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Bioenergy > Technologies > Cogeneration/Combined Heat and Power (CHP)

Cogeneration (also known as co-generation or combined heat and power, CHP) technologies generate both heat and electricity. Cogeneration is a method of the production of energy in the form of electricity and heat from biological materials including both biogas and biomass.








  • MA Proposes GHG Restrictions on Biomass Power, 11 May 2011 by "The Massachusetts governor's office last week said the biomass electricity industry must meet strict emissions standards if wood-fired power plants expect to earn renewable energy credits (RECs)."
    • "Gov. Deval L. Patrick and Lt. Gov. Timothy P. Murray proposed the restrictions before the Legislature this week after the Massachusetts Department of Energy Resources (DOER) revised the Renewable Portfolio Standard (RPS) to account for the findings of an independent study."
    • "In June, the DOER-commissioned study by the Manomet Center for Conservation Sciences of Plymouth concluded that large-scale, biomass-fired electricity would create 3% more greenhouse emissions (GHG) than coal-fired plants by 2050."
    • "Massachusetts, officially a commonwealth, is among the first states to regulate biomass emissions. The Environmental Protection Agency tabled the issue for three years when it announced in January a three-year deferral on GHG-permitting requirements."
    • "DOER officials hope the restrictions will encourage the biomass industry to design smaller projects for combined heat and power (CHP) units, which can provide heat and electricity for industrial parks and community districts. The Manomet study found that CHP would reduce GHGs 25% by 2050."[1]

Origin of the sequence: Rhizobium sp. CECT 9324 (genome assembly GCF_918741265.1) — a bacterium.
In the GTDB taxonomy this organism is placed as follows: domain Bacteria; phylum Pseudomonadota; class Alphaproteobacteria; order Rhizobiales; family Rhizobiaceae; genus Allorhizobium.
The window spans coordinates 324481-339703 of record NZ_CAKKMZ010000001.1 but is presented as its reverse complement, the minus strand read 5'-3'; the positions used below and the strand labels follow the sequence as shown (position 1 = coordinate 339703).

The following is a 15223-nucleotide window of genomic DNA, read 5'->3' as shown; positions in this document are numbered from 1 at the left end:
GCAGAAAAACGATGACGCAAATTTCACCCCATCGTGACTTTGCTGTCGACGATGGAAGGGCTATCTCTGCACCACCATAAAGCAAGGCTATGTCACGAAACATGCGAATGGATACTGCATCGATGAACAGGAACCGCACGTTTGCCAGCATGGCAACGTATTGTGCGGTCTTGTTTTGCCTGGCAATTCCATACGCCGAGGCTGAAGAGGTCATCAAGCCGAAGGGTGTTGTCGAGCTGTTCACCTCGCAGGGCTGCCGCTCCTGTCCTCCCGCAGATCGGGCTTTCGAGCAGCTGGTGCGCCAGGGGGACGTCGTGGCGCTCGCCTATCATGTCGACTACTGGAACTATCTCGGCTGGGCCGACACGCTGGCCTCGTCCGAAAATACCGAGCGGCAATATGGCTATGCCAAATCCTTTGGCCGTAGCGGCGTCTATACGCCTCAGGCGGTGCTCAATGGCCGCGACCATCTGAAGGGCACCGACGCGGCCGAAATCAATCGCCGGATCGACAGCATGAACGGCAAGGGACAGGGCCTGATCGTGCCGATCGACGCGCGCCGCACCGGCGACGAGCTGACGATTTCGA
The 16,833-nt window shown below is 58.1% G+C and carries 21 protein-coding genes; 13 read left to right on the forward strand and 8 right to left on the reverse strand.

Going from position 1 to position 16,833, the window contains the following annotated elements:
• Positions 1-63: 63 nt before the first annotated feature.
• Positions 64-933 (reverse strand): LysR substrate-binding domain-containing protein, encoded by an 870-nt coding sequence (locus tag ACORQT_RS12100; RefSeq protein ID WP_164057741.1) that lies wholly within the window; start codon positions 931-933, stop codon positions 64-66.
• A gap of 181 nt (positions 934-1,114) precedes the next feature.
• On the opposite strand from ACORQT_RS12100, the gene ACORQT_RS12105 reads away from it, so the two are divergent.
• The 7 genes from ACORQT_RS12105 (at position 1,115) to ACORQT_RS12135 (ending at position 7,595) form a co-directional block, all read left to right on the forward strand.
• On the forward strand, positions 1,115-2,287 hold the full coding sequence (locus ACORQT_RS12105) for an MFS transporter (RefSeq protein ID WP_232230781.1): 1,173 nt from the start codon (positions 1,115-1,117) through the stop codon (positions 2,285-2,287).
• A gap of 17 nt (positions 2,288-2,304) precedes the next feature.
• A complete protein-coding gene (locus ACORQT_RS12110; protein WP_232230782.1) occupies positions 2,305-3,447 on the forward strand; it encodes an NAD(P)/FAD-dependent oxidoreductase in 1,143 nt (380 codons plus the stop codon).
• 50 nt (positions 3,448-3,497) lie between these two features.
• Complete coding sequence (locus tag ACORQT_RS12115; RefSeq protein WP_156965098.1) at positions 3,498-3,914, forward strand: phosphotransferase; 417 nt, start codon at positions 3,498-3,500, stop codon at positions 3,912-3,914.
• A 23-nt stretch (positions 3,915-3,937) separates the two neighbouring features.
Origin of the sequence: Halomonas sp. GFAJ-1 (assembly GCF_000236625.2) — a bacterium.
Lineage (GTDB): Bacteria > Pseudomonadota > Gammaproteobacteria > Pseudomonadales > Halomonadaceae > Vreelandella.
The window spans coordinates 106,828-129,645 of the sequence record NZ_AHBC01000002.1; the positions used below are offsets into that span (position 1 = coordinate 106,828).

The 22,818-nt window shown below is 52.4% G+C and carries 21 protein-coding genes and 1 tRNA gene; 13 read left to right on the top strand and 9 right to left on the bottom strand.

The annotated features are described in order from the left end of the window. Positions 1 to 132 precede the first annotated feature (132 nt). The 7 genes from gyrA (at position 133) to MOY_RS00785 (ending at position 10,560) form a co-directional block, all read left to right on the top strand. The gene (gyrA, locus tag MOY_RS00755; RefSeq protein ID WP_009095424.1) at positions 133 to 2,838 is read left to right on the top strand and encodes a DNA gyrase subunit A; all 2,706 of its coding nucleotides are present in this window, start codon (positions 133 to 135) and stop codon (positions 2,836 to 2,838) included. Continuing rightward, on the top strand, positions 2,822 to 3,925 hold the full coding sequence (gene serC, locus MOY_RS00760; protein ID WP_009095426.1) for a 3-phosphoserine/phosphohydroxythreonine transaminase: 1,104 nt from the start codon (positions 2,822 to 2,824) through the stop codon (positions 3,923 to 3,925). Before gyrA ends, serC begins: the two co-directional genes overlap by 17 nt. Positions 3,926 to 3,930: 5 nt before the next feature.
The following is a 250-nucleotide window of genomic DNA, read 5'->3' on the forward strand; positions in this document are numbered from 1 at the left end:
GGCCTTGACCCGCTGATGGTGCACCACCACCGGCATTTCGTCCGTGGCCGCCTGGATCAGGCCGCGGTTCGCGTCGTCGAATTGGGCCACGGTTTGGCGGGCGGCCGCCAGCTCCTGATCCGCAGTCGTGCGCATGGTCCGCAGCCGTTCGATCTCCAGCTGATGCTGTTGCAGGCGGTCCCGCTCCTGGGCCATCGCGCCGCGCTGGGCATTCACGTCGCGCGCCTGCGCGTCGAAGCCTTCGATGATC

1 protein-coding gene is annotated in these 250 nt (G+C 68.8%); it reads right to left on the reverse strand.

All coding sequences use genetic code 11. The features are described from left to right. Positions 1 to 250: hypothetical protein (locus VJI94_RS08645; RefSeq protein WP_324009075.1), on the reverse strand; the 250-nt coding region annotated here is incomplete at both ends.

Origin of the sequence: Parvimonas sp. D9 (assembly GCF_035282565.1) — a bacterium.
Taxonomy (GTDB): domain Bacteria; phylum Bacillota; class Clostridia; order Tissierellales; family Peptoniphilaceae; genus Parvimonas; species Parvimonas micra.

• Montpelier building biomass district energy system, 8 February 2011 by Biomass Power and Thermal Magazine: "With the help of an $8 million Recovery Act grant, Vermont’s capital city will install a 41 MMBtu combined-heat and-power biomass district energy system that will provide heat to the statehouse and up to 175 other public and private buildings downtown, as well as 1.8 million kilowatt hours of electricity to the grid."
    • "Locally sourced wood chips will fuel the plant. In terms of how much a system like this would require, Sherman said it’s a moving target dependent on what the final build-out of the system is, but it will not be a huge volume—somewhere from 10,000 to 15,000 green tons annually."[2]
  • IFPRI Publishes Study on the EU Biofuels Mandate, by The International Food Policy Research Institute: "The report is one of four commissioned by the European Commission to assess the impacts of the 10% target for the use of renewable energy in road transport fuels by 2020."
    • "The study uses a global general equilibrium model, separately including numerous first generation ethanol and biodiesel feedstocks, co-generated products, farming techniques, as well as direct, and indirect land-use changes (ILUC) resulting from the mandated increase in consumption of biofuels. Additionally, as the model is global, it also considers different multi- and bilateral trade scenarios."
    • "The results indicate that there is ILUC associated with the EU mandate, but that the mandate will still result in global greenhouse gas (GHG) emission savings of nearly 13 million tons over 20 years. Additionally, the authors find that the mandate will have only a negligible effect on food prices and, concerning biodiesel, even with ILUC taken into account, imported palm oil remains as efficient as European rapeseed."[3]

Bioenergy conversion technologies edit
Technologies categorized by bioenergy processes:

Biochemical: Aerobic, Anaerobic, Landfill gas collection (LFG), Biodiesel production, Ethanol production
Thermochemical: Combustion, Gasification, Pyrolysis, Depolymerization

Technologies categorized by feedstock:
Algae | Cellulosic technology

Technologies by commercialization status:

Analysis of technologies: Life-cycle analysis


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